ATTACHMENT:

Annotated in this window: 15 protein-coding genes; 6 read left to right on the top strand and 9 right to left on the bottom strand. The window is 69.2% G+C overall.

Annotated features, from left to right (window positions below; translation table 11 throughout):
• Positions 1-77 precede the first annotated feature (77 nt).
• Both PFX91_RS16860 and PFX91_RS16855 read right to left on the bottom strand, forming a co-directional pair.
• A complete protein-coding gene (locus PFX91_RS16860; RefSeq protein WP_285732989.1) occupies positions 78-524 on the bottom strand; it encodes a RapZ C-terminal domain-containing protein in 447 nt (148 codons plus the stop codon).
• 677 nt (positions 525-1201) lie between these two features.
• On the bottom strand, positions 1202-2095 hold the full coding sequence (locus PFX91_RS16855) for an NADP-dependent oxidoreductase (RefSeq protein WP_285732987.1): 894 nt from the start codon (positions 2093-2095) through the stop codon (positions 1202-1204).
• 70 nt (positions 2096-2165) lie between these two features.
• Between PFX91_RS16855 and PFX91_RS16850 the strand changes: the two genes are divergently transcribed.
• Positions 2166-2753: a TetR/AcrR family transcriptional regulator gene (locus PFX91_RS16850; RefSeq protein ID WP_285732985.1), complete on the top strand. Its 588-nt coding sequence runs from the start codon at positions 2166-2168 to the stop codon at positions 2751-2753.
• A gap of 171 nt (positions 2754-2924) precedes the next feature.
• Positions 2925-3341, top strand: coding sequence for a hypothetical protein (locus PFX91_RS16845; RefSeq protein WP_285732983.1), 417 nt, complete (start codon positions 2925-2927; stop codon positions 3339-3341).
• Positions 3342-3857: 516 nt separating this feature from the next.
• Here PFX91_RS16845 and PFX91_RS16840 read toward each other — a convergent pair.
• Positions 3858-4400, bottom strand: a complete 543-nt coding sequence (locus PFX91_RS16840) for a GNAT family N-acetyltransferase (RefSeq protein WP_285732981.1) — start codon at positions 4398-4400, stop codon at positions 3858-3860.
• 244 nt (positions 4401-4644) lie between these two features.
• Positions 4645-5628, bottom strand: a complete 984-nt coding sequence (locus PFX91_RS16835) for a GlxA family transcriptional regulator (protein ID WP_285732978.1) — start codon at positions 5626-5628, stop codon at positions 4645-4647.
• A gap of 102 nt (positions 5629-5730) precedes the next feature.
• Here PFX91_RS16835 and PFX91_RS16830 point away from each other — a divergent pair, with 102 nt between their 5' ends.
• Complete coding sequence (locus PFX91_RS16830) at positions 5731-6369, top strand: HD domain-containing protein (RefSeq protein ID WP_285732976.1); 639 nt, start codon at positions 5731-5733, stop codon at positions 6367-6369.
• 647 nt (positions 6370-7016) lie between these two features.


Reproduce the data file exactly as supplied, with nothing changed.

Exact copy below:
Annotated in this window: 15 protein-coding genes; 6 read left to right on the top strand and 9 right to left on the bottom strand. The window is 69.2% G+C overall.

Annotated features, from left to right (window positions below; translation table 11 throughout):
• Positions 1-77 precede the first annotated feature (77 nt).
• Both PFX91_RS16860 and PFX91_RS16855 read right to left on the bottom strand, forming a co-directional pair.
• A complete protein-coding gene (locus PFX91_RS16860; RefSeq protein WP_285732989.1) occupies positions 78-524 on the bottom strand; it encodes a RapZ C-terminal domain-containing protein in 447 nt (148 codons plus the stop codon).
• 677 nt (positions 525-1201) lie between these two features.
• On the bottom strand, positions 1202-2095 hold the full coding sequence (locus PFX91_RS16855) for an NADP-dependent oxidoreductase (RefSeq protein WP_285732987.1): 894 nt from the start codon (positions 2093-2095) through the stop codon (positions 1202-1204).
• 70 nt (positions 2096-2165) lie between these two features.
• Between PFX91_RS16855 and PFX91_RS16850 the strand changes: the two genes are divergently transcribed.
• Positions 2166-2753: a TetR/AcrR family transcriptional regulator gene (locus PFX91_RS16850; RefSeq protein ID WP_285732985.1), complete on the top strand. Its 588-nt coding sequence runs from the start codon at positions 2166-2168 to the stop codon at positions 2751-2753.
• A gap of 171 nt (positions 2754-2924) precedes the next feature.
• Positions 2925-3341, top strand: coding sequence for a hypothetical protein (locus PFX91_RS16845; RefSeq protein WP_285732983.1), 417 nt, complete (start codon positions 2925-2927; stop codon positions 3339-3341).
• Positions 3342-3857: 516 nt separating this feature from the next.
• Here PFX91_RS16845 and PFX91_RS16840 read toward each other — a convergent pair.
• Positions 3858-4400, bottom strand: a complete 543-nt coding sequence (locus PFX91_RS16840) for a GNAT family N-acetyltransferase (RefSeq protein WP_285732981.1) — start codon at positions 4398-4400, stop codon at positions 3858-3860.
• 244 nt (positions 4401-4644) lie between these two features.
• Positions 4645-5628, bottom strand: a complete 984-nt coding sequence (locus PFX91_RS16835) for a GlxA family transcriptional regulator (protein ID WP_285732978.1) — start codon at positions 5626-5628, stop codon at positions 4645-4647.
• A gap of 102 nt (positions 5629-5730) precedes the next feature.
• Here PFX91_RS16835 and PFX91_RS16830 point away from each other — a divergent pair, with 102 nt between their 5' ends.
• Complete coding sequence (locus PFX91_RS16830) at positions 5731-6369, top strand: HD domain-containing protein (RefSeq protein ID WP_285732976.1); 639 nt, start codon at positions 5731-5733, stop codon at positions 6367-6369.
• 647 nt (positions 6370-7016) lie between these two features.